TVA Fort Loudoun Dam and Reservoir
ADA Accessibility Notes
ADA accessibility available at restrooms, fishing access
Fort Loudoun Dam and Reservoir are named after nearby Fort Loudoun which sits on the bank of Tellico Reservoir. Fort Loudoun was a strong hold during the colonial conflict known as the French and Indian War. This North American war was part of the Seven Year’s War, in which the American colonists sided with the British to fight against the French and Native Americans.
The fort was named after John Campbell, the fourth earl of Loudoun, who was a commander of the British forces in North America.
Fort Loudoun Dam is the first dam downstream of the confluence of the Holston and French Broad Rivers; the first dam in a series of nine dams that make up the main-stem of the Tennessee River.
For more information about TVA dams, visit www.tva.gov.
The Tennessee Valley Authority is a corporate agency of the United States that provides electricity for business customers and local power distributors serving more than 9 million people in parts of seven southeastern states. For more information about TVA and its mission of service to the Tennessee Valley, click here.
How to Get There
From Knoxville: Go west on I-40; then south on I-75. Take exit 81 at Lenoir City and turn left following US-321 N; before passing Fort Loudoun Dam, turn left onto City Park Drive and take the first right.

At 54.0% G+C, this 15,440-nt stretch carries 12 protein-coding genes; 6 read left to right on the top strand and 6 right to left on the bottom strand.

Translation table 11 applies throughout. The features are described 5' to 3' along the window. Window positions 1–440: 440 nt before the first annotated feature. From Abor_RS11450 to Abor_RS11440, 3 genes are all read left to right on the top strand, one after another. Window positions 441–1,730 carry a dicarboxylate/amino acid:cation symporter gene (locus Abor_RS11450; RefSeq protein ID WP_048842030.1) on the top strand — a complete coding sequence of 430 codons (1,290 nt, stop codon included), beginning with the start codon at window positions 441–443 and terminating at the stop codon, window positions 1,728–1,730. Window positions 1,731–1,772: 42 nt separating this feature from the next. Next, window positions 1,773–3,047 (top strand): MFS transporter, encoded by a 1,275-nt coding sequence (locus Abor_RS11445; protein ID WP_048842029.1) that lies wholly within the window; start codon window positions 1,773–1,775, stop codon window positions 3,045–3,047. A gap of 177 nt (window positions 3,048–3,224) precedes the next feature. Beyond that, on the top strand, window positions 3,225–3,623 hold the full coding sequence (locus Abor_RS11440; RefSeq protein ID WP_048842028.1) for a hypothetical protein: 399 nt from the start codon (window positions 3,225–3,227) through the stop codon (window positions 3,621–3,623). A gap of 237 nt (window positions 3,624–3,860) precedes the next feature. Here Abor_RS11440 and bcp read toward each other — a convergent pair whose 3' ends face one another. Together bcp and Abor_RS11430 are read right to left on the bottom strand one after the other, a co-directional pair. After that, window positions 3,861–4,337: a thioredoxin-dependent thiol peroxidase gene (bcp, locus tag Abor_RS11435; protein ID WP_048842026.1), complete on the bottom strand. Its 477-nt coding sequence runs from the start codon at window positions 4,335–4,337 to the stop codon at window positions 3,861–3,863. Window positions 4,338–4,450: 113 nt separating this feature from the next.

From Chattanooga: Follow I-75 N to exit 81 at Lenoir City and turn left following US-321 N; before passing Fort Loudoun Dam, turn left onto City Park Drive and take the first right.
Pet Friendly Notes
Pets welcome but must be kept on a leash no longer than 6-feet. TVA is a partner of Leave No Traceand requests that visitors follow Leave No Trace practices, including picking up after your pet.
Fort Loudoun Reservoir is a popular recreation destination, known for bass fishing, boating and bird watching. The tailwater area is an excellent site for viewing a variety of waterbirds: including herons, cormorants, gulls, osprey, and kingfishers.
There is public access to both shorelines below the dam for fishing -- the north side has restrooms and access ramps for bank fishing.
Since Fort Loudoun Dam is on the Tennessee River, a primary navigation channel of the southeast, a navigation lock is used to allow boat passage. Moving from one TVA-managed reservoir to another by water requires using the navigation lock, or “locking through,” a free service used by thousands of recreational boaters every year. The lock facilities are owned by TVA and operated by the U.S. Army Corps of Engineers.
It usually takes about 45 to 60 minutes to lock through, but may take longer if there are multiple vessels. Commercial traffic has priority at the locks, but the lock operators try to accommodate recreational boats on every third lockage when traffic is heavy. The lock operator also may wait until several boats are gathered at the lock so that they can lock through together.
Call for information about hours of operation at Chickamauga, Fort Loudoun, Melton Hill, and Watts Bar Dams. Fort Loudoun Lock 865-986-2762 or 1-800-882-5263.
Visitor centers, trails, boat ramps, pavilion and canoe access points operated by TVA are provided to the public with no fee